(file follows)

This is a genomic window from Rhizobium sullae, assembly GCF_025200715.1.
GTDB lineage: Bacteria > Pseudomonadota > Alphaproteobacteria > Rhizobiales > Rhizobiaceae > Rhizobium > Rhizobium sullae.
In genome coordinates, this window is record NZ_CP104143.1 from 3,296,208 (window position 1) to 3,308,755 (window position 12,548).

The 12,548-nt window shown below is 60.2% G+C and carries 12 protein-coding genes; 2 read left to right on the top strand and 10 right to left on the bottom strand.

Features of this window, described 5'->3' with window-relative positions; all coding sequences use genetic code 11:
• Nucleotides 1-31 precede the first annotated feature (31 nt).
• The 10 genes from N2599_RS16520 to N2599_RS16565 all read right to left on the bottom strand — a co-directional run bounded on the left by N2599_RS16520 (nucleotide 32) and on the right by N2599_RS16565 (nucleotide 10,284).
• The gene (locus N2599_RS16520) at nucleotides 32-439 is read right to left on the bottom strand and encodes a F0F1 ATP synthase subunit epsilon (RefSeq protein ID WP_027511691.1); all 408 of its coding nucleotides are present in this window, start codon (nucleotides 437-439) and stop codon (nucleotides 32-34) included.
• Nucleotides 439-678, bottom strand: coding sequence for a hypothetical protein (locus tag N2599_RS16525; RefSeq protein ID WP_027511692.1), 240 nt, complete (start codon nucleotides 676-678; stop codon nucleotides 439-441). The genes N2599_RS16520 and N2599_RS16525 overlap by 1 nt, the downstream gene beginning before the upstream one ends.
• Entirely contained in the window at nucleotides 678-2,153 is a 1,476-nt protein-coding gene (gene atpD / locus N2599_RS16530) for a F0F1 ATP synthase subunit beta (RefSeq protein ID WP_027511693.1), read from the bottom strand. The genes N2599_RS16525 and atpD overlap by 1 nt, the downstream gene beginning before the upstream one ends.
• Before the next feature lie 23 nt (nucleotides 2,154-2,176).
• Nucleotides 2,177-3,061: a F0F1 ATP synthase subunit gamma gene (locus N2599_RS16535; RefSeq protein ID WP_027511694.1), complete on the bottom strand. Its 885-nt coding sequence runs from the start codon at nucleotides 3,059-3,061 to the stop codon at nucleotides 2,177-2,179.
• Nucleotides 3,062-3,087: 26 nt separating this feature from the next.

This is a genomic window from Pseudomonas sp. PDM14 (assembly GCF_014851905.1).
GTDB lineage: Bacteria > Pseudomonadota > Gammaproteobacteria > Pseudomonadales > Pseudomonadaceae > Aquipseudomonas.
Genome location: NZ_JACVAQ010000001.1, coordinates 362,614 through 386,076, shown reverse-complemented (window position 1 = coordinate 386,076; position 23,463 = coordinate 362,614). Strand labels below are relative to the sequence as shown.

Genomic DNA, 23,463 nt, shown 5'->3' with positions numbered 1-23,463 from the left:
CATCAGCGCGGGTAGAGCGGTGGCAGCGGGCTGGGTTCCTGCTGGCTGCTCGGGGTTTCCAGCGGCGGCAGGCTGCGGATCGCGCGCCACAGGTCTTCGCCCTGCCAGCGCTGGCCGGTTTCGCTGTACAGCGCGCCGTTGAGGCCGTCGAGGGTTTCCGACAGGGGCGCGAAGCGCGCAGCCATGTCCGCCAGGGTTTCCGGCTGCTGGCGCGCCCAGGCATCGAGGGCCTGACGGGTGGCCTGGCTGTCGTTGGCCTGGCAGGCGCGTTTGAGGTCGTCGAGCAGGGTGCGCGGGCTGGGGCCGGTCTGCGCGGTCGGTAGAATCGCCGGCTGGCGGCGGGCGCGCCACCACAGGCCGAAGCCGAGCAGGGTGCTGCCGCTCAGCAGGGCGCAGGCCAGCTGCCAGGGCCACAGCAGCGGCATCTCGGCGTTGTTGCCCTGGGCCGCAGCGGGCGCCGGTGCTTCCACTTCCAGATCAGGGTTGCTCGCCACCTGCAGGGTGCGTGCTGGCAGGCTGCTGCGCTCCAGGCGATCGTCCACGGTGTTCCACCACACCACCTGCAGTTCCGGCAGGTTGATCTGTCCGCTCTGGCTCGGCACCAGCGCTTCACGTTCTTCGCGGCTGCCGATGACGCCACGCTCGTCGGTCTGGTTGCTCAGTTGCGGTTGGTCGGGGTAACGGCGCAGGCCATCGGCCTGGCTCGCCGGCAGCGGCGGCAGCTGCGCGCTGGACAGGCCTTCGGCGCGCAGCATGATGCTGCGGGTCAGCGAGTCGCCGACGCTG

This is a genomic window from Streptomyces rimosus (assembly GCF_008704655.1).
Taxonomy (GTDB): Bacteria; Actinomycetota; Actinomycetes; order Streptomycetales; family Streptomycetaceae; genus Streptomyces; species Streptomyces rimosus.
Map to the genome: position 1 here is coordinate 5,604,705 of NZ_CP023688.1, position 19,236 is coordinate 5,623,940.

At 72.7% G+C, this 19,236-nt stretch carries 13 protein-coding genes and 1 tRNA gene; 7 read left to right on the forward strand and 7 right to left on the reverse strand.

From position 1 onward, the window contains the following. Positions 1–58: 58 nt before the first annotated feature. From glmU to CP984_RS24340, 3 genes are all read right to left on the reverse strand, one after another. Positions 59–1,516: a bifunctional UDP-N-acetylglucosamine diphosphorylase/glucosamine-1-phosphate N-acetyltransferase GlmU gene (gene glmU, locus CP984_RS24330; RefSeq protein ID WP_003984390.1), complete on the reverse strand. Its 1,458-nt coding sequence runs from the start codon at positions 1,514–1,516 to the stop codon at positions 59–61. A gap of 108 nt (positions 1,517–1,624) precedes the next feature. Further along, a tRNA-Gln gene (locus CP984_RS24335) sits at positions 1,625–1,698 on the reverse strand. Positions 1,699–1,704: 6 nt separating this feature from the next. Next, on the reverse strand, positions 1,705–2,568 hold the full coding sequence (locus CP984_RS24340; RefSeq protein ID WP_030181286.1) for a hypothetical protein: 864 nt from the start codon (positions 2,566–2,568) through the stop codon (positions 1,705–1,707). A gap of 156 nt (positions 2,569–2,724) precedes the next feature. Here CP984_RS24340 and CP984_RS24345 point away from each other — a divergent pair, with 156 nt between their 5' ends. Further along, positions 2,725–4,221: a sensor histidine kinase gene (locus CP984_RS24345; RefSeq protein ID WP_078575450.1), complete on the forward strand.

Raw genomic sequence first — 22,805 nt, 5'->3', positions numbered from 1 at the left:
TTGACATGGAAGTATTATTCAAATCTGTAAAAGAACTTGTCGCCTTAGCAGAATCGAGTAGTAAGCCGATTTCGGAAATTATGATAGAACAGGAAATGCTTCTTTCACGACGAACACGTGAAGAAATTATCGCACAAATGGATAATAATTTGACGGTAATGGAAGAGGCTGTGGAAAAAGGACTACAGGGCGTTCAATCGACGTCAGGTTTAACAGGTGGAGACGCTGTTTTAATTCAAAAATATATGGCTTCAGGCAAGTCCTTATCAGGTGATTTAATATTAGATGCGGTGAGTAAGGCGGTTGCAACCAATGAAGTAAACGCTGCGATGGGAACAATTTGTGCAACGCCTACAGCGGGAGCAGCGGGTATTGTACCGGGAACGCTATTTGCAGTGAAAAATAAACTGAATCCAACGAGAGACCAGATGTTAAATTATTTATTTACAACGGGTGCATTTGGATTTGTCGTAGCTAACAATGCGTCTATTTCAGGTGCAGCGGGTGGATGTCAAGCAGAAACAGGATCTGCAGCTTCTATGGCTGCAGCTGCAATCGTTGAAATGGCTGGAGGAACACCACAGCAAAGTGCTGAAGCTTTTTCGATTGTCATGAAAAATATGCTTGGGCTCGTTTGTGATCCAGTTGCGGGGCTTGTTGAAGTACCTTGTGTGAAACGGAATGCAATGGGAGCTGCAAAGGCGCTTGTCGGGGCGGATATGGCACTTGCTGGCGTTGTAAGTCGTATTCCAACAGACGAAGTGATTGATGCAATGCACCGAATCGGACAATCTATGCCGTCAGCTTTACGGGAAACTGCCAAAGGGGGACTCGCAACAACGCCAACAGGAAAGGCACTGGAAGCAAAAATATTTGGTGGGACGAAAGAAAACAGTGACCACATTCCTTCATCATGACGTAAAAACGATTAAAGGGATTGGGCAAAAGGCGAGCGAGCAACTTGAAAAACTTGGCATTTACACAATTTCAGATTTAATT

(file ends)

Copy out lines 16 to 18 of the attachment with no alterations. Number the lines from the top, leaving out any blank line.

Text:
Genome location: NZ_JACVAQ010000001.1, coordinates 362,614 through 386,076, shown reverse-complemented (window position 1 = coordinate 386,076; position 23,463 = coordinate 362,614). Strand labels below are relative to the sequence as shown.

Genomic DNA, 23,463 nt, shown 5'->3' with positions numbered 1-23,463 from the left:
CATCAGCGCGGGTAGAGCGGTGGCAGCGGGCTGGGTTCCTGCTGGCTGCTCGGGGTTTCCAGCGGCGGCAGGCTGCGGATCGCGCGCCACAGGTCTTCGCCCTGCCAGCGCTGGCCGGTTTCGCTGTACAGCGCGCCGTTGAGGCCGTCGAGGGTTTCCGACAGGGGCGCGAAGCGCGCAGCCATGTCCGCCAGGGTTTCCGGCTGCTGGCGCGCCCAGGCATCGAGGGCCTGACGGGTGGCCTGGCTGTCGTTGGCCTGGCAGGCGCGTTTGAGGTCGTCGAGCAGGGTGCGCGGGCTGGGGCCGGTCTGCGCGGTCGGTAGAATCGCCGGCTGGCGGCGGGCGCGCCACCACAGGCCGAAGCCGAGCAGGGTGCTGCCGCTCAGCAGGGCGCAGGCCAGCTGCCAGGGCCACAGCAGCGGCATCTCGGCGTTGTTGCCCTGGGCCGCAGCGGGCGCCGGTGCTTCCACTTCCAGATCAGGGTTGCTCGCCACCTGCAGGGTGCGTGCTGGCAGGCTGCTGCGCTCCAGGCGATCGTCCACGGTGTTCCACCACACCACCTGCAGTTCCGGCAGGTTGATCTGTCCGCTCTGGCTCGGCACCAGCGCTTCACGTTCTTCGCGGCTGCCGATGACGCCACGCTCGTCGGTCTGGTTGCTCAGTTGCGGTTGGTCGGGGTAACGGCGCAGGCCATCGGCCTGGCTCGCCGGCAGCGGCGGCAGCTGCGCGCTGGACAGGCCTTCGGCGCGCAGCATGATGCTGCGGGTCAGCGAGTCGCCGACGCTG